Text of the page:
Warning: reset() expects parameter 1 to be array, boolean given in /www/zoology/classes/People.php on line 204 Andrea Y. Frommel :: The Department of Zoology at the University of British Columbia

People

Publications

  1. Frommel, A.Y., Margulies, D., Wexler, J.B., Stein, M.S., Scholey, V.P., Williamson, J.E., Bromhead, D., Nicol, S., Havenhand, J 2016. Ocean acidification has lethal and sub-lethal effects on larval development of yellowfin tuna, Thunnus albacares. Journal of Experimental Marine Biology and Ecology 482: 18-24
  2. Maneja, R.H., Frommel, A.Y., Browman, H.I., Geffen, A.J., Folkvord A., Piatkowski U., Durif C.M.F., Bjelland R., Skiftesvik A.B., Clemmesen, C 2015. The swimming kinematics and foraging behavior of larval Atlantic herring (Clupea harengus L) are unaffected by elevated pCO2. Journal of Experimental Marine Biology and Ecology 466: 42-48
  3. Frommel, A.Y., Maneja, R., Lowe, D., Malzahn, A.M., Geffen, A.J., Folkvord, A., Piatkowski, U., Clemmesen, C 2014. Tissue damage in larval Atlantic herring as a result of ocean acidification. Ecological Applications 24: 1131-1143
  4. Maneja, R.H., Dineshram, R., Thiyagarajan, V., Skiftesvik, A.B., Frommel, A.Y., Clemmesen, C., Geffen, A.J., Browman, H.I 2014. The proteome of Atlantic herring (Clupea harengus L) larvae is resistant to elevated pCO2. Marine Pollution Bulletin 86: 154-160
  5. Frommel, A.Y., Schubert, A., Piatkowski, U., Clemmesen, C 2013. Eggs and early larval stages of Baltic cod, Gadus morhua, are robust to high levels of ocean acidification. Marine Biology 160: 1825-1834

More

Andrea Y. Frommel

Postdoctoral Research Fellow

Email:
Research area: Comparative Physiology
Supervisor: C. Brauner
History: BSc: UCSC, Santa Cruz, California (2005)
MSc: SDU, Odense, Denmark (2008)
PhD: IFM-GEOMAR, Kiel, Germany (2012)
Postdoc: PML, Plymouth, UK (2012)
Postdoc: U Gothenburg, Tjarno, Sweden (2012-2014)
Postdoc: UCSB, Santa Barbara, California (2015-2016)

My research focuses on the effects of climate changes on commercially important marine fish. Ocean acidification, temperature and deoxygenation can have severe effects on marine organisms, especially when the stressors are coupled. Commercially exploited fish populations face the additional challenge of fishing pressure, which reduces population size, structure and genetic diversity. As fishing pressure and climate changes often act in opposing directions, commercial populations are predicted to be more vulnerable to climatic changes and less able to adapt to future conditions.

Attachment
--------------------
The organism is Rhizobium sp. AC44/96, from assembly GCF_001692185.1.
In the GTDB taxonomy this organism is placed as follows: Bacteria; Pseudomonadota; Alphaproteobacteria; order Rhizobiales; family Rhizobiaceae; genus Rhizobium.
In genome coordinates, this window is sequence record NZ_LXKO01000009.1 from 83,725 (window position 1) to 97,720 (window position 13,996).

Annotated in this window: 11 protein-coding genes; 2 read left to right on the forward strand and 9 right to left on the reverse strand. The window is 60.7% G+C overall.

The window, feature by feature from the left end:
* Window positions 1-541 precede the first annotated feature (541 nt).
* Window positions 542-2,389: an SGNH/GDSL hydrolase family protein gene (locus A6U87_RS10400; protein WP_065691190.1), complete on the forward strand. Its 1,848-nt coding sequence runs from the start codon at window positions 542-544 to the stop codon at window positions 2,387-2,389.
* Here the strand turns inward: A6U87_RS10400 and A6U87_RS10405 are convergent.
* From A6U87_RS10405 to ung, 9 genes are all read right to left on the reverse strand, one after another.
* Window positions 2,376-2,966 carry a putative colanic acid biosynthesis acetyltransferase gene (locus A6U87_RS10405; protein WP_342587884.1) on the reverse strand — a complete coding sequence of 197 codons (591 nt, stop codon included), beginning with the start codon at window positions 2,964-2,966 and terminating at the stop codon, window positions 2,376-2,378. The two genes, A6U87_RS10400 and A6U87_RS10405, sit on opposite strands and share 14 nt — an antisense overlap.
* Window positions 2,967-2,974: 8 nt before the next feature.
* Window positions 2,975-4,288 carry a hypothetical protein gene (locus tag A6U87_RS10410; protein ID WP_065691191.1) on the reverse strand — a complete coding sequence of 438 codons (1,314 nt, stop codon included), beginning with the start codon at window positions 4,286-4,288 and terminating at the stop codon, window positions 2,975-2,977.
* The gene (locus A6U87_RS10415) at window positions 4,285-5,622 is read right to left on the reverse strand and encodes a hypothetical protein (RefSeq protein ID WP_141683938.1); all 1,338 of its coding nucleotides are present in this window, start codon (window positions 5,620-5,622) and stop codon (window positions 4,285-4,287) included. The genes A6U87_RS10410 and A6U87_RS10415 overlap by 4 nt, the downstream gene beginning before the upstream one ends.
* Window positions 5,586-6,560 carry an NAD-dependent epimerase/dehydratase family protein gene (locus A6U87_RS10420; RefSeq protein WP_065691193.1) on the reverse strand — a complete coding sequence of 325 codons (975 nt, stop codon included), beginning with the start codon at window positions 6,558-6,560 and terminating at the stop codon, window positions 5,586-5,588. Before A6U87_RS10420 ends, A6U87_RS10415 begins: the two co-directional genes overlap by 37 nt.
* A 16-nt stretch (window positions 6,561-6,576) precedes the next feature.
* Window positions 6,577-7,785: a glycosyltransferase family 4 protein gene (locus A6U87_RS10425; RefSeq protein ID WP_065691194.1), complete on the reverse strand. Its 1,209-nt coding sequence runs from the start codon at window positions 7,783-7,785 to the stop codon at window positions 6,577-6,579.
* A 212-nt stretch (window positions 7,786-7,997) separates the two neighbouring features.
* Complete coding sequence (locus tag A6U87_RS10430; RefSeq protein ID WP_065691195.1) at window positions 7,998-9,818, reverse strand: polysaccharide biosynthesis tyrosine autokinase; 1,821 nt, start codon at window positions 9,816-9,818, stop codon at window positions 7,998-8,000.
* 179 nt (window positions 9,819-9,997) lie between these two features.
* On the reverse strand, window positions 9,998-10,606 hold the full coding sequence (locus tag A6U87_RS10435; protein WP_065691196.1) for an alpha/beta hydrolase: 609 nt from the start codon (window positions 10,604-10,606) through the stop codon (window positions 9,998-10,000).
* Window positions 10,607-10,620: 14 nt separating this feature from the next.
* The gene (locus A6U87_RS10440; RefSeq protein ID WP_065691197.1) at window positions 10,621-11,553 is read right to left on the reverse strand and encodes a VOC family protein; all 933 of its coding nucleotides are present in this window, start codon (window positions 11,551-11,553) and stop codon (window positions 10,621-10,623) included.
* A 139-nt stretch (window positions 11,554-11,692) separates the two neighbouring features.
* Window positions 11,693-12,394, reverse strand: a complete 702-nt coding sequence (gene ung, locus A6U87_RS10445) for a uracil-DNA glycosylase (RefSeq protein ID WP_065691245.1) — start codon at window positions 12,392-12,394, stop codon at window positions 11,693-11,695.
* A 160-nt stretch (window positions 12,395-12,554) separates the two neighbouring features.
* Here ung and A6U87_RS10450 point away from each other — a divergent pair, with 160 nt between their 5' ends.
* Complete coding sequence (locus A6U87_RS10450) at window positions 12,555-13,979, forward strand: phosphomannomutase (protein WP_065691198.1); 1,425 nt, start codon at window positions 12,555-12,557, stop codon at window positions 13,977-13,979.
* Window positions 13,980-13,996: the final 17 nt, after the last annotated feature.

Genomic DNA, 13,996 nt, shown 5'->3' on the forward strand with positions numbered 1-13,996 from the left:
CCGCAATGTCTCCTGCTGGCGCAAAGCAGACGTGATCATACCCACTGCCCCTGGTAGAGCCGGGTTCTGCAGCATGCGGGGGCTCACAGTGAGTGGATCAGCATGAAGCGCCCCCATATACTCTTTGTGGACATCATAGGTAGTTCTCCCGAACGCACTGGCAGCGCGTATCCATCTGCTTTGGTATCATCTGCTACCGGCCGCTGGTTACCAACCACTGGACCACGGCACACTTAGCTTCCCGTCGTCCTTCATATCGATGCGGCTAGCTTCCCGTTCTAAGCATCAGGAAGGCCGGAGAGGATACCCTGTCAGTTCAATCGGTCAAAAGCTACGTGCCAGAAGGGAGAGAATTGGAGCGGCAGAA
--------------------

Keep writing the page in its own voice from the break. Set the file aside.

In experiments, I rear eggs and larvae of commercial fish species under various treatment scenarios predicted for the future ocean and look at the effects on their survival, growth and performance. My laboratory techniques include morphometrics, biochemistry, histology, otolith analysis and gene expression.

In Colin Brauner's lab I will be focusing on the development of the gills and the trade-off between acid-base regulation and ion-exchange versus respiration under oxygen limitation and elevated/reduced pH levels in different fish species.
One project is to look at the changes in gill structure and kidneys in Arapaima as they develop from obligate water- to obligate air-breathers. Another project is on the combined effects of ocean acidification and temperature on organ structure and health in larval and juvenile kingfish, with a special focus on gills, kidney and muscle tissue.

Awards

2014

Annette Barthelt Prize for young marine scientists

For Research

2012

Royal Swedish Academy of Sciences fellowship

For Research

for a postdoc at the Sven Loven Center for Marine Sciences in Tjarno, Sweden

2012

German Academic Exchange Service (DAAD) fellowship

For Research

for a postdoc in Plymouth, UK

2011

Best presentation at the DOKMA symposium in Kiel, Germany

For Research

2005

Erasmus fellowship

For Research

for a Masters degree in Biological Oceanography

Last updated 28 September 2017